Many savvy corporations and other entities in Maryland are slyly slipping in arbitration clauses in agreements between parties. Many times these arbitration clauses force victims of personal injury to forgo their right to a jury trial and and undergo binding arbitration. Many times consumers do not even realize what they have agreed to because the arbitration clause is buried in the fine print of a document or contract.
History of Arbitration in Maryland:
In 1973, the Maryland Legislature adopted the Maryland Uniform Arbitration Act (hereinafter, “MUAA”). See MD. CODE ANN. CRTS. & JUD. PROC. §§ 3-201, et seq. (West 2010). Arbitration is the process whereby parties voluntarily agree to substitute a private tribunal (e.g. the arbitrators) for the public tribunal (e.g. the courts) otherwise available to them. Gold Coast Mall, Inc. v. Larmar Corp., 298 Md. 96, 103, 468 A.2d 91, 95 (1983). Parties may agree to arbitrate disputes pursuant to a contract between them, commonly known as an Arbitration Agreement. Id.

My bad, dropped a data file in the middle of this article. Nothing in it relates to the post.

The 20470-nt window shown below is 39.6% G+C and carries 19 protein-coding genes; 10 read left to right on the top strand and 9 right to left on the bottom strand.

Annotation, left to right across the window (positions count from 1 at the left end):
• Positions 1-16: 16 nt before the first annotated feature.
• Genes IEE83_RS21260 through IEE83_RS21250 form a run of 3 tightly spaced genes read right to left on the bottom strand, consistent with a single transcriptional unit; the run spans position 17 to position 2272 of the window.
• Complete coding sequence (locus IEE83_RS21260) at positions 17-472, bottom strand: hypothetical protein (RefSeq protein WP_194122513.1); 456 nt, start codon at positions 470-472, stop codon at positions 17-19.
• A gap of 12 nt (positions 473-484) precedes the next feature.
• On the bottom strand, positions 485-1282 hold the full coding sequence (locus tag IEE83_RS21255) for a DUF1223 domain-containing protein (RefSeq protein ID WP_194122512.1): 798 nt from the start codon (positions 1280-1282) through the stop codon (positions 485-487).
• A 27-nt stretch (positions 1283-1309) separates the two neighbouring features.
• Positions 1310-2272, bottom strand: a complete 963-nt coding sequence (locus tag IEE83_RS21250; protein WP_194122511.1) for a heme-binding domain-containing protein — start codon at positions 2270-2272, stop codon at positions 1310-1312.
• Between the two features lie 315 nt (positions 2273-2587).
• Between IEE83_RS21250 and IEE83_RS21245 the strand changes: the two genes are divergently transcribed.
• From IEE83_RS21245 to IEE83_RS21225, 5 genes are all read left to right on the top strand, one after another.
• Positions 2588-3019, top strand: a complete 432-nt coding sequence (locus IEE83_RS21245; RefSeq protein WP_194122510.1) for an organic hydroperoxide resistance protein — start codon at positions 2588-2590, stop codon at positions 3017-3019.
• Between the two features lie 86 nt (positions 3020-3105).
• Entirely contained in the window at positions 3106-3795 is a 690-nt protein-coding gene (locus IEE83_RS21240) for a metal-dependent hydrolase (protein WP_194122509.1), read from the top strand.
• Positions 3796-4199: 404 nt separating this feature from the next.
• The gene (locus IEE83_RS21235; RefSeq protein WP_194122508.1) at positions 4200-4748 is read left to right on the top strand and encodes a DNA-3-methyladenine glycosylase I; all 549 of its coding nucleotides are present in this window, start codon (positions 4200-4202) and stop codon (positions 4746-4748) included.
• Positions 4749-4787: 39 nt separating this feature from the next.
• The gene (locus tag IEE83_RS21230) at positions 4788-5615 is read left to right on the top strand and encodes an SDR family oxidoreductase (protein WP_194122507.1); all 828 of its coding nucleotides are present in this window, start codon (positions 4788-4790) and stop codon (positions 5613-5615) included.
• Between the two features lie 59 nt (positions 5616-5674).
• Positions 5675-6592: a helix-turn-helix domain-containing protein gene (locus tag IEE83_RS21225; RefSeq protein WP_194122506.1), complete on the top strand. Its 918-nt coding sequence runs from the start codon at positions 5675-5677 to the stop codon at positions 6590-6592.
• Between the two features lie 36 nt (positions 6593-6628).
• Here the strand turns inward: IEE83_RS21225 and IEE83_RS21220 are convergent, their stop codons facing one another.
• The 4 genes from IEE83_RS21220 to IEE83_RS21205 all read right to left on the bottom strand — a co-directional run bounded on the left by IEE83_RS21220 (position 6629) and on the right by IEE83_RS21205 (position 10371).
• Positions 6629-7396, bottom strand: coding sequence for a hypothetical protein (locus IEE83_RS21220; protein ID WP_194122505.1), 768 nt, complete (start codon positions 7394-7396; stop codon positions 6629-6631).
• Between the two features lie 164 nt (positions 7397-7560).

Matters which fall within the scope of an Arbitration Clause are subject to the procedures for arbitration set out in the agreement between the parties and the MUAA. “Where there is a broad arbitration clause, calling for the arbitration of any and all disputes arising out of the contract, all issues are arbitrable unless expressly and specifically excluded by the agreement.” Id. at 104. When the language of the agreement is ambiguous or unclear as to whether a matter falls within the scope of the Arbitration Clause, the Court of Appeals of Maryland has held that the initial determination of whether a matter is arbitrable or not, should be left to the arbitrator and not the courts. See id. at 105 (“Question of substantive arbitrability initially should be left to the decision of the arbitrator, not the courts.”).
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